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Early brain development starts in the first few weeks of pregnancy, and several nutrients are critical for this. Prenatal vitamins aren't meant to replace a healthy diet, but they can ensure that baby gets the nutrients she needs for healthy brain growth. This is especially true if your body's a bit nutritionally depleted from a poor diet, stressful lifestyle, previous pregnancy or from breastfeeding.
Choosing a Supplement
If you eat a consistently nutritious diet, you might be able to get away with not taking a supplement, says Aviva Jill Romm, M.D., author of "The Natural Pregnancy Book." But, prenatal vitamins provide additional insurance that you're getting all the nutrients you need for your baby's healthy brain development and overall growth. Busy schedules, a waning appetite and nausea can make it difficult to eat as well as you'd like all the time. If supplements make you queasy or constipated, try a food-based, natural supplement, suggests Romm.
Your growing baby requires folate for neural tube development, according to pediatrician Alan Greene, author of "From First Kicks to First Steps." A deficiency has been linked to brain and neural tube defects, such as spina bifida, in which there is incomplete development of the spinal cord. The neural tube forms 21 to 28 days after conception, well before you may know you're pregnant. Talk with your doctor, who may recommend that you begin taking a prenatal vitamin with folate if you're trying to conceive. Once you're pregnant, continue taking a folate supplement. Women considering pregnancy need at least 400 micrograms of folate per day; during pregnancy, you need 600 micrograms, according to Greene. Without supplements, most women get about 340 micrograms of folate daily from foods such as enriched cereals, fruit and fruit juice.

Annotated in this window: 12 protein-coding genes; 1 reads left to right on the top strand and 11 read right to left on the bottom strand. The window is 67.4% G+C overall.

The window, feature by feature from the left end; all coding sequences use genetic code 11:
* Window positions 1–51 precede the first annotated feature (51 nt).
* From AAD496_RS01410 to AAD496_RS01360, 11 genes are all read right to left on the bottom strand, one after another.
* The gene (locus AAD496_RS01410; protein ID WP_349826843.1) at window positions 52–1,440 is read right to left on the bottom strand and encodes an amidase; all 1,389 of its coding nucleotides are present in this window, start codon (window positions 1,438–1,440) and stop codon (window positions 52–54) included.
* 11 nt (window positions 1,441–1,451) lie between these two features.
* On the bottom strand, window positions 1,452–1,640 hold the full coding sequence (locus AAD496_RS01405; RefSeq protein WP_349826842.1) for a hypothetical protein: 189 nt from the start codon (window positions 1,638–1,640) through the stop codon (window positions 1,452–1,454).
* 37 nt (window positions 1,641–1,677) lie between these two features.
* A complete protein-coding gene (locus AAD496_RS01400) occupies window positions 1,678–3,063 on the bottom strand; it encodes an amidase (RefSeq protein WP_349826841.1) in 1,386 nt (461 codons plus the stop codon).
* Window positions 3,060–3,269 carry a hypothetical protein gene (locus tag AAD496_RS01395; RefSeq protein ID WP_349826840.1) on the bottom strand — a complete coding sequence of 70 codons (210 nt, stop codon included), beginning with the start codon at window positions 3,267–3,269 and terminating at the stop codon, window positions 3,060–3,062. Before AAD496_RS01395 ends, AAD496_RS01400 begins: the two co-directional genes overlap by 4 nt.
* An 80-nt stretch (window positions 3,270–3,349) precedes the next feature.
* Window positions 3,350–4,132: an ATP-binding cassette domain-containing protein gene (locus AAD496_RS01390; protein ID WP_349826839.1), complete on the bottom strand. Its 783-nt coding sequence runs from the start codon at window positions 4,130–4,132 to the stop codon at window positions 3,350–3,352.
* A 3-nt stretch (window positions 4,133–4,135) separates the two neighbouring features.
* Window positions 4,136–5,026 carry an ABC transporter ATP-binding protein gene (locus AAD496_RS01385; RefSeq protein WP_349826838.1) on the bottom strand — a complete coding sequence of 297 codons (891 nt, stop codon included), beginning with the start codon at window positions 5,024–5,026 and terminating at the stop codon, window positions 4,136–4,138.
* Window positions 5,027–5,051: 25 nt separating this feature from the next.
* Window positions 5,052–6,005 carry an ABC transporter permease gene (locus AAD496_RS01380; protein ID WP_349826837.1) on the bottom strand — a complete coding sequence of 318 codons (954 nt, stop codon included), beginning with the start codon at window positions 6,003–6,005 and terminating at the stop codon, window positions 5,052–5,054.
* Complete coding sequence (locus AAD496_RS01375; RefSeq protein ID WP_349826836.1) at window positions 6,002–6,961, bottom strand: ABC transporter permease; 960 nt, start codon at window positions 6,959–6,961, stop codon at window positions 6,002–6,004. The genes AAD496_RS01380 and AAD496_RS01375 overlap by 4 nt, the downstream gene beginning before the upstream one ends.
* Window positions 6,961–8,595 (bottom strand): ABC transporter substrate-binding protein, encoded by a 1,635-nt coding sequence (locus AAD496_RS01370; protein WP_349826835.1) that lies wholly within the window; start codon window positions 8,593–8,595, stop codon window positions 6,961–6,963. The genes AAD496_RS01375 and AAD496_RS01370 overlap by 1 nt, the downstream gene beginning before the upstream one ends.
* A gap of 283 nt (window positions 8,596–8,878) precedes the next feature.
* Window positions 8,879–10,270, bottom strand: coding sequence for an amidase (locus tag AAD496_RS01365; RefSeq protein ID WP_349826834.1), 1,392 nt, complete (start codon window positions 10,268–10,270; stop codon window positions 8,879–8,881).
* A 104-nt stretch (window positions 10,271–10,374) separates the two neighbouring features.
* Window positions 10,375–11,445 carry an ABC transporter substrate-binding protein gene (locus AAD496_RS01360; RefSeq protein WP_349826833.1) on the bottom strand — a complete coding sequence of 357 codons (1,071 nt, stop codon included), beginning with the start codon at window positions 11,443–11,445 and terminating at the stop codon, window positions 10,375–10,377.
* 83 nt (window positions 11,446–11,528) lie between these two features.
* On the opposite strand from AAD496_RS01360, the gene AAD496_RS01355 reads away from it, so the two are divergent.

The B Vitamins
Typically, American women get about 1.4 milligrams of vitamin B6 from their diets daily, says Greene, but during pregnancy, they need at least 1.9 milligrams. The B vitamins are essential for healthy brain development and the creation of serotonin and other neurotransmitters. Vitamin B6 is found in milk, beef, organ meats, vegetables, grains, seeds, legumes and fish, but taking a supplement ensures that you're getting enough.
Most prenatal vitamin supplements don't contain fatty acids, such as omega-3, but these compounds are critical for your baby's healthy brain growth. The brain is made up of 60 percent fat, and in particular, docosahexaenoic acid, or DHA, says Greene. Your body turns omega-3 fatty acids into DHA, but if your diet is lacking, less desirable fats are substituted for building the brain. During pregnancy, you need 1.4 grams of omega-3 fatty acids per day, which can be found in fish, walnuts, canola oil and flaxseed. Talk with your doctor about taking a supplement as well.